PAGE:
Sramana Mitra: In your estimate, how big is the workforce in India in these tier two and tier three cities? How many jobs do you think are being supported in this mode?
Gopinathan Padmanabhan: I don’t have a number. If you asked me to venture a guess, I would say roughly 5% to 10% of the total IT workforce because BPO does employ a huge number of people.
SM: That’s significant.
GP: It’s significant, but as I said, BPO employs a large number of people.
SM: The current IT-enabled BPO workforce, what is your current estimate of the size?
GP: I don’t have a number for that, unfortunately.
SM: Maybe four years ago, the number was four million. I presume that it has gone up.
GP: It has gone up significantly.
SM: Even if it’s a workforce of five million, a tenth of that is 500,000. That’s a pretty sizeable workforce developing in the tier two and tier three cities. That’s pretty good.
GP: That’s a little high. It’s a little closer to 5% right now.
SM: OK. Would you venture to take a guess on the rural BPO number?
GP: It’s too small. The number may be in hundreds, maybe touching 1,000 total. It’s an insignificant number.
SM: So, there is lots of room to grow.
GP: There is room, but then also, it would mean the development of infrastructure. People always tend to migrate from the rural areas to the towns and from the towns to the cities, seeking growth, job levels, compensation and so on. While there is definitely head room because they’re just scratching the surface here, it’s also got its limitations – the types of people, skills available, what level of work they can do, and so on.
SM: Are there any efforts from the government to provide incentives to do this kind of development?
GP: I don’t know of any government incentives. There’s a lot of private institutions and NGOs trying to do it. Some of the large companies, as a part of their CSR initiatives, are trying to develop this.
SM: The real trend is the tier two and tier three city development, not so much rural development.
GP: Absolutely, that is the biggest trend. Rural is just scratching the surface.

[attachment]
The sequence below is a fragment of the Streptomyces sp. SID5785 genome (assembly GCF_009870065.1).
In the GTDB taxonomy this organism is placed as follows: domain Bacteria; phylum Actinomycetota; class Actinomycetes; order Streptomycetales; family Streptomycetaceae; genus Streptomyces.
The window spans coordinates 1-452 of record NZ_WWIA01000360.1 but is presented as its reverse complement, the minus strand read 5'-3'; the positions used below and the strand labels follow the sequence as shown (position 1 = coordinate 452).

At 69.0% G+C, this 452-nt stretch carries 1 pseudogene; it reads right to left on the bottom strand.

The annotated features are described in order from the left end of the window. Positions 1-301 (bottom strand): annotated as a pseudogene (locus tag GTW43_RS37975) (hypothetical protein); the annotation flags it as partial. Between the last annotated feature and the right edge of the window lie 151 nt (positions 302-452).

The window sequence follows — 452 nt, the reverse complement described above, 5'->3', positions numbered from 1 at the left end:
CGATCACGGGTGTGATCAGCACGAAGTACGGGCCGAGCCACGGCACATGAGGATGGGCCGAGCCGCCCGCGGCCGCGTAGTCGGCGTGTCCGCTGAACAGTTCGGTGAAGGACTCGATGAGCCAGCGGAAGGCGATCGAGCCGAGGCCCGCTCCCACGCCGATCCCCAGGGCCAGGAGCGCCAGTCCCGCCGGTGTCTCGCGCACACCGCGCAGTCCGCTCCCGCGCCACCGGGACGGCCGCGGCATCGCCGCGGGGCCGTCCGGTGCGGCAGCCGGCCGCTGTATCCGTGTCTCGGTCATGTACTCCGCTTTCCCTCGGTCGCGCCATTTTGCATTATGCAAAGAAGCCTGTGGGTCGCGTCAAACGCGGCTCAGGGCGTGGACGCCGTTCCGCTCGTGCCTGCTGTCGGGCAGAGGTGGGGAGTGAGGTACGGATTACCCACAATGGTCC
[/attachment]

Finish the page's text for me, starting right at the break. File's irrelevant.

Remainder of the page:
SM: I’m sure you have to deal with tremendous training issue. This represents a massive workforce training effort you have to manage. Would you talk about some of the training strategies you follow? How do you see training evolving, and where are the opportunities for entrepreneurship? Training and education are big opportunities for India from an entrepreneurship point of view.
GP: Starting from the time we hire those fresh out of college, one thing we realize is that our education system does not get them ready for the job market immediately. They still need to be polished. We need to put them through a brief finishing school. We don’t hire only computer science or IT graduates, we also hire graduates in mechanical and electrical engineering, communications, civil engineering, and so on. They need to be taught the basics of programming and IT and software and all that.
Typically, what all the companies do, including ours, is have their own campuses. We hire these people, take them to the campuses, and put them through boot camps for about three months. We teach them complete programming, C++, Java, Microsoft technologies, databases, testing, application management, and so on.
SM: How much can you learn in three months?
GP: These are graduate engineers who already have engineering degrees. Many of them are computer science graduates, and most of them have the basics of programming. They all learn at least one language, C++ or something. It’s a rigorous program, and they have to pass tests in order to qualify. Then we give them sample projects.
SM: At any given time, how many new hires go through your boot camp?
GP: In our case, the numbers are not too high. Unlike some other Indian IT companies that primarily rely on this model for thousands and thousands of people, we still believe that you cannot deliver the kind of work that you want to deliver by using only freshly trained [new hires]. A fair amount of recruitment happens in hiring experienced people, too. But [when we hire fresh graduates] will vary depending on the time of the year because we wait for their curriculum year to be over. That happens in May and June. From June until December, we’ll train about two or three batches. At any point in time, there may be anywhere from 1,000 to 1,500 people. We also provide them with hostel accommodations.